Music in Duluth
What is your genre?
Is live music dead or have many bands just digressed to the point of where they don’t really care if anyone likes their music?
Being a “reviewer,” I spend many weekends out and about listening to live bands perform. Sadly, a lot of the time I have to try to find something that is compelling enough in a band’s music to tell other people about it.
My hope by writing articles is that others will go out and experience the nightlife, eventually making it a better environment for all… Because in the end isn’t it all about the energy of a place? If the band sucks then the energy sucks, and if there are no people at the venue then there is no energy either, and so on, and so on...
Sometimes it is easy to find something in a band that the majority of readers will identify with, but other times it is more of a stretch. Just like almost all national bands today, most locals can at least write one hit song on their CD. Others make you cringe and make the job difficult...
So should I tell you about the crappy local bands or just not write about them?
History shows that there are so many more one-hit-wonder bands out there than there are bands who can sustain a long term erection of a music career. Most bands couldn’t even raise a sail with a healthy dose of Viagra and a great producer at the helm. (Maybe that is why Phil Spector is knocking off girls at his house?)
The real question is why don’t small time bands realize that they are one step above a garage band? Quite a few are premadonnas after recording a few tracks and bank their future on being “rockstars”.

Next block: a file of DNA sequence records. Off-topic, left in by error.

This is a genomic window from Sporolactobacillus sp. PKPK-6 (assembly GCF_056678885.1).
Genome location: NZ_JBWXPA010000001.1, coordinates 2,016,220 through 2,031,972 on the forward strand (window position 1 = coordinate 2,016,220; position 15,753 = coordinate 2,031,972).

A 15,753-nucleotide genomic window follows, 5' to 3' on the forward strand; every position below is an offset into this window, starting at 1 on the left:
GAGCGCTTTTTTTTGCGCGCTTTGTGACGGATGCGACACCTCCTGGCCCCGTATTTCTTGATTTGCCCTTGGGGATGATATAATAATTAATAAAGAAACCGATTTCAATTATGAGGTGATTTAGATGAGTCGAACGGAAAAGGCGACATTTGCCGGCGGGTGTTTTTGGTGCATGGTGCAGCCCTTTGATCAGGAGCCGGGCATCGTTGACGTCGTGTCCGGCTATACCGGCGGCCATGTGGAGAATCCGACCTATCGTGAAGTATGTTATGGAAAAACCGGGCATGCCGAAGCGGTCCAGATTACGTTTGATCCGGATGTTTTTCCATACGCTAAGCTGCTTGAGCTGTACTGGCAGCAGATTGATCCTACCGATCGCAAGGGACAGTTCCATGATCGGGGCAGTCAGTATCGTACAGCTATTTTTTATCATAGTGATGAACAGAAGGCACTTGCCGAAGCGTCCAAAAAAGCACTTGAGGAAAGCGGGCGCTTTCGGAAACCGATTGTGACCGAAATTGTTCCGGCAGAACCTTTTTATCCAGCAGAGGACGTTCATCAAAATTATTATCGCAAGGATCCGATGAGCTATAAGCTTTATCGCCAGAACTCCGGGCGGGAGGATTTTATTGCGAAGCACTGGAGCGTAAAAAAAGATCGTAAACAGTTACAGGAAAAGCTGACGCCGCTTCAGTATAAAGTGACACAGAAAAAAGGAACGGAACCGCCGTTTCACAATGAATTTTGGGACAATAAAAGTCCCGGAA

Some bands that suck will even talk about “genre”… Most of them are bands that stink and they use the “genre” argument to justify their awful music. Just because they copied some obscure band that only a handful of people liked but they found provocative, they think that they are making the crappy sound work. I tend to disagree.
Not that I am saying that everyone should write sugar-coated pop ditties that grandma would even dance to, but at least open your eyes and notice when a crowd is unimpressed. Throw in a cover of a good song, or do you think that songwriters are overrated or something? Do you think that in 2007 you are going to be the band that changes it all? Do you think any band that ever made it did so without playing a few covers?
Truth be told, bands like Led Zeppelin will flat out tell you they ripped off tons of songs, and were sued by blues artists and rock and rollers along the way. How many songs on the radio today are rehashed old songs? Hit songs with things called “hooks”...
Heavy metal fans and lots of harder bands don’t like me, and frankly I don’t have enough anger in me to understand their music anymore.
While watching Ozzfest on MTV there was a 40ish guy wearing a Scorpions t-shirt talking about how harder, heavier metal music chooses the person, not vice versa. Thank goodness I was never “chosen”, but for my young and angry days I found rap appealing in the same respect.